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  • The newest 15 messages in the super-cool #privacy_security channel.

  • 10/01 15:56:21 Andera: (of them)
  • 10/01 15:58:41 Muriel: 90 million of 1.5 billion active users is only 6% of users
  • 10/01 15:58:47 Muriel: Its really not a huge breach if you think about it
  • 10/01 15:58:57 Andera: I guess if they have 2.5 bill , that’s 2%. Which is _still_ significant.
  • 10/01 15:59:05 Andera: Matter of opinion, I guess.
  • 10/01 15:59:07 Muriel: Oh sorry
  • 10/01 15:59:28 Muriel: I dont see 2.5 billion being significant because it wont cause a significant drop on usage
  • 10/01 15:59:38 Muriel: But I guess it could be since people have so much tied to their account
  • 10/01 16:00:51 Andera: sort of depends. If 2% of your FBriends are hacked, and they can see your complete profile….
  • 10/01 16:00:53 Andera: ¯\_(ツ)_/¯
  • 10/01 16:04:14 Andera: “incredibly seriously”
  • 10/01 16:04:36 Andera: I’ll say! Not credible. troll
  • 10/07 19:28:55 Andera: > A notable exception was AWS’s data centers inside China, which were filled with Supermicro-built servers, according to two people with knowledge of AWS’s operations there. Mindful of the Elemental findings, Amazon’s security team conducted its own investigation into AWS’s Beijing facilities and found altered motherboards there as well, including more sophisticated designs than they’d previously encountered. In one case, the malicious chips were thin enough that they’d been embedded between the layers of fiberglass onto which the other components were attached, according to one person who saw pictures of the chips. That generation of chips was smaller than a sharpened pencil tip, the person says. (Amazon denies that AWS knew of servers found in China containing malicious chips.) https://www.bloomberg.com/news/features/2018-10...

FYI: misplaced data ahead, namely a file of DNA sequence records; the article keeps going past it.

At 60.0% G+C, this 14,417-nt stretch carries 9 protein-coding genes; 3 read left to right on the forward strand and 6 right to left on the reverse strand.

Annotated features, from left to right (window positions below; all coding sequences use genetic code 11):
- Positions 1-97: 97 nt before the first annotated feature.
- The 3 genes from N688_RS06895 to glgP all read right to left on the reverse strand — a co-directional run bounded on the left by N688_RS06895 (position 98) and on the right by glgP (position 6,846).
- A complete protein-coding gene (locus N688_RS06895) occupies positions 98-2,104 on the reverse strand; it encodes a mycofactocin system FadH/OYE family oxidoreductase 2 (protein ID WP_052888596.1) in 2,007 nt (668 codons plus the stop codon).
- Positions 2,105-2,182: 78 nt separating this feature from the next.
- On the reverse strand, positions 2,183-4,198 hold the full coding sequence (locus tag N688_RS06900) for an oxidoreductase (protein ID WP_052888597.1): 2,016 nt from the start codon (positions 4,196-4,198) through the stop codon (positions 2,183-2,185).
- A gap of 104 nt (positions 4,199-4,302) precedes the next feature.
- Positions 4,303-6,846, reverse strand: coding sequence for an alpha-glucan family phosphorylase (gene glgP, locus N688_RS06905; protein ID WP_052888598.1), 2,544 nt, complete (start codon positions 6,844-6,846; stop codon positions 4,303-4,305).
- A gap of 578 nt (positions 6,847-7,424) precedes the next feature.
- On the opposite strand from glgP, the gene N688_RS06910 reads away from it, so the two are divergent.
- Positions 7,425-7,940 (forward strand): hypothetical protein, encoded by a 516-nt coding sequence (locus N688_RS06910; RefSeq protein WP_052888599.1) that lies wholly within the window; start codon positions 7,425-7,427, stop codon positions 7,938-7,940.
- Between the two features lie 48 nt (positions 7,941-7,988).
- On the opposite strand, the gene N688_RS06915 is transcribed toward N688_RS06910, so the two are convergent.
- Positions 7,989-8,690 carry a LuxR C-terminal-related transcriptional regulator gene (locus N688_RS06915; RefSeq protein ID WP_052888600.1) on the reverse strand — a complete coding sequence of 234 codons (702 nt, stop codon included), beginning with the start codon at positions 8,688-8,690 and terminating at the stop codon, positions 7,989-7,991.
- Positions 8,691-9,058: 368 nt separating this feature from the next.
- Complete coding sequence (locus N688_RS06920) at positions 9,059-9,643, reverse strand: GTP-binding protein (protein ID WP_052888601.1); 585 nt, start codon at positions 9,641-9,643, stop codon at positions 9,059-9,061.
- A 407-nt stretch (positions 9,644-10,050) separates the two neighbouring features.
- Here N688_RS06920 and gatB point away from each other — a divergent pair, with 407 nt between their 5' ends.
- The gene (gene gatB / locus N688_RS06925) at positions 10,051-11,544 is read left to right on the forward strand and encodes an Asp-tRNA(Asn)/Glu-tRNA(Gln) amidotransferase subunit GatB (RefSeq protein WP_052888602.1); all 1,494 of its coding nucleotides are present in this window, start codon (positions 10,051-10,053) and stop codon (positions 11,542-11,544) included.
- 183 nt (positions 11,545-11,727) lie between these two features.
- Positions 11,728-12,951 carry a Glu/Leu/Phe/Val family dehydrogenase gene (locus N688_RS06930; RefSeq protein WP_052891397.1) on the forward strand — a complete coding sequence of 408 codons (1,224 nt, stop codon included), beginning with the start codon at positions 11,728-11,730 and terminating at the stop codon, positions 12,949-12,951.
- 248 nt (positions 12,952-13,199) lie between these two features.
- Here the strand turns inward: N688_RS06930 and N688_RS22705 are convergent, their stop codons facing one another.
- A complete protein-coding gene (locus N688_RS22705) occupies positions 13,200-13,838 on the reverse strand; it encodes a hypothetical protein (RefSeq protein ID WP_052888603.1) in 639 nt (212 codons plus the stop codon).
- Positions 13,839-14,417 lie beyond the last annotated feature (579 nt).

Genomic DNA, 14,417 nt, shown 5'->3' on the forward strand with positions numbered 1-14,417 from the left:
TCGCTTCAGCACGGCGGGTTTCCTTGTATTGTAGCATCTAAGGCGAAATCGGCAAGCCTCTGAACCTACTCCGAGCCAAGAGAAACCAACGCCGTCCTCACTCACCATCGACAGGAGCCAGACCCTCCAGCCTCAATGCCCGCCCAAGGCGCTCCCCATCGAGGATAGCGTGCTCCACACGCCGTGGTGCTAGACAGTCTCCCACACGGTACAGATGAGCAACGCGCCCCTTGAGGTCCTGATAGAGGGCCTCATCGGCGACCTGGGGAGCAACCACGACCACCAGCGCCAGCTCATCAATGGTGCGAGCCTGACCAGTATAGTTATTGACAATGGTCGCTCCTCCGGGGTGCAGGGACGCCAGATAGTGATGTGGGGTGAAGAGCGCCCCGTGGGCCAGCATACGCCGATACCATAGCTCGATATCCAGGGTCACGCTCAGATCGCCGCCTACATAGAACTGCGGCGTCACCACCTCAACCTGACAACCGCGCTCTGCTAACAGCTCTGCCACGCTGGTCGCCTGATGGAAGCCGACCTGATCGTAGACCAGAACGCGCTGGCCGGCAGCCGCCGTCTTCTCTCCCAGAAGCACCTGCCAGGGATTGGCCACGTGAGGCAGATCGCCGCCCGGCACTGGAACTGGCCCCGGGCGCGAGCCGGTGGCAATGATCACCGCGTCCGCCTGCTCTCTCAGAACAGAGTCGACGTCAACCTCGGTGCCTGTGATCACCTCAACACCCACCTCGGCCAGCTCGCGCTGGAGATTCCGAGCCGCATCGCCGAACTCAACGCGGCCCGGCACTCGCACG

• *Usernames have been changed to protect the innocent.
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